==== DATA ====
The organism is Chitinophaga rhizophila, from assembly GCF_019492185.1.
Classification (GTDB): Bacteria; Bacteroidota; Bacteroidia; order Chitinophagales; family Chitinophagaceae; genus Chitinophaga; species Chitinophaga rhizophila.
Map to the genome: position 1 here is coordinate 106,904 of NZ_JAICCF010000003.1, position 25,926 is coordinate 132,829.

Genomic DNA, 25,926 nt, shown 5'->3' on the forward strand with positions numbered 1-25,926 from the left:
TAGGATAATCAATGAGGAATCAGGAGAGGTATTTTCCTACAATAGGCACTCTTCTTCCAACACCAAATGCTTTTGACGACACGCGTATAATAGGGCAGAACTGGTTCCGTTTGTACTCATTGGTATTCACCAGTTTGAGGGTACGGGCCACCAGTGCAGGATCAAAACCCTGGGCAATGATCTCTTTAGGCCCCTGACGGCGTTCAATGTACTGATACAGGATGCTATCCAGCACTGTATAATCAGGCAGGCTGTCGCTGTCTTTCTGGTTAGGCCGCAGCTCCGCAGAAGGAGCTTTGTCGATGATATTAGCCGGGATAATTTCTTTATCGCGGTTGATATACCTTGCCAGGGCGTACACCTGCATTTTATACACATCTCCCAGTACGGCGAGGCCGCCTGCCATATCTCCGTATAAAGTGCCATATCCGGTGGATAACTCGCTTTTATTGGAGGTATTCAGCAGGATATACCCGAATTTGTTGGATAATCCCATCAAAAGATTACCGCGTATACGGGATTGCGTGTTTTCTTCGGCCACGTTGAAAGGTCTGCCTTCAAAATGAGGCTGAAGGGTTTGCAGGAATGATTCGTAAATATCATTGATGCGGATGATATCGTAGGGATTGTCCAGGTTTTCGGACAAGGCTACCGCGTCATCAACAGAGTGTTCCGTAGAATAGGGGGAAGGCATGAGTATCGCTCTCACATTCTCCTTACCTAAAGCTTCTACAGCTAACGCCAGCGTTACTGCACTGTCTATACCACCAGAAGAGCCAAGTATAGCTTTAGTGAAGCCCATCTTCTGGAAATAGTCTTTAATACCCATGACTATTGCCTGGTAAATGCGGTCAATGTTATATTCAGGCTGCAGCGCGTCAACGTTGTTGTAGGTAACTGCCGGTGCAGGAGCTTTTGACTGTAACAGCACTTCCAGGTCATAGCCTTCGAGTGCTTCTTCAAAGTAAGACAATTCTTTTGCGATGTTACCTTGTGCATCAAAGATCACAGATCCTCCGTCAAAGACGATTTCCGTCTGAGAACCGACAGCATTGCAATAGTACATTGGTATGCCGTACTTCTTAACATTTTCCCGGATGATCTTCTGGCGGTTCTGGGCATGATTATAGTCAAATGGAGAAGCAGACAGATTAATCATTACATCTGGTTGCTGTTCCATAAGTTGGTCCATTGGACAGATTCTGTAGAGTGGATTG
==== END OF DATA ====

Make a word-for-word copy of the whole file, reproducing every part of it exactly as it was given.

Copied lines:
The organism is Chitinophaga rhizophila, from assembly GCF_019492185.1.
Classification (GTDB): Bacteria; Bacteroidota; Bacteroidia; order Chitinophagales; family Chitinophagaceae; genus Chitinophaga; species Chitinophaga rhizophila.
Map to the genome: position 1 here is coordinate 106,904 of NZ_JAICCF010000003.1, position 25,926 is coordinate 132,829.

Genomic DNA, 25,926 nt, shown 5'->3' on the forward strand with positions numbered 1-25,926 from the left:
TAGGATAATCAATGAGGAATCAGGAGAGGTATTTTCCTACAATAGGCACTCTTCTTCCAACACCAAATGCTTTTGACGACACGCGTATAATAGGGCAGAACTGGTTCCGTTTGTACTCATTGGTATTCACCAGTTTGAGGGTACGGGCCACCAGTGCAGGATCAAAACCCTGGGCAATGATCTCTTTAGGCCCCTGACGGCGTTCAATGTACTGATACAGGATGCTATCCAGCACTGTATAATCAGGCAGGCTGTCGCTGTCTTTCTGGTTAGGCCGCAGCTCCGCAGAAGGAGCTTTGTCGATGATATTAGCCGGGATAATTTCTTTATCGCGGTTGATATACCTTGCCAGGGCGTACACCTGCATTTTATACACATCTCCCAGTACGGCGAGGCCGCCTGCCATATCTCCGTATAAAGTGCCATATCCGGTGGATAACTCGCTTTTATTGGAGGTATTCAGCAGGATATACCCGAATTTGTTGGATAATCCCATCAAAAGATTACCGCGTATACGGGATTGCGTGTTTTCTTCGGCCACGTTGAAAGGTCTGCCTTCAAAATGAGGCTGAAGGGTTTGCAGGAATGATTCGTAAATATCATTGATGCGGATGATATCGTAGGGATTGTCCAGGTTTTCGGACAAGGCTACCGCGTCATCAACAGAGTGTTCCGTAGAATAGGGGGAAGGCATGAGTATCGCTCTCACATTCTCCTTACCTAAAGCTTCTACAGCTAACGCCAGCGTTACTGCACTGTCTATACCACCAGAAGAGCCAAGTATAGCTTTAGTGAAGCCCATCTTCTGGAAATAGTCTTTAATACCCATGACTATTGCCTGGTAAATGCGGTCAATGTTATATTCAGGCTGCAGCGCGTCAACGTTGTTGTAGGTAACTGCCGGTGCAGGAGCTTTTGACTGTAACAGCACTTCCAGGTCATAGCCTTCGAGTGCTTCTTCAAAGTAAGACAATTCTTTTGCGATGTTACCTTGTGCATCAAAGATCACAGATCCTCCGTCAAAGACGATTTCCGTCTGAGAACCGACAGCATTGCAATAGTACATTGGTATGCCGTACTTCTTAACATTTTCCCGGATGATCTTCTGGCGGTTCTGGGCATGATTATAGTCAAATGGAGAAGCAGACAGATTAATCATTACATCTGGTTGCTGTTCCATAAGTTGGTCCATTGGACAGATTCTGTAGAGTGGATTG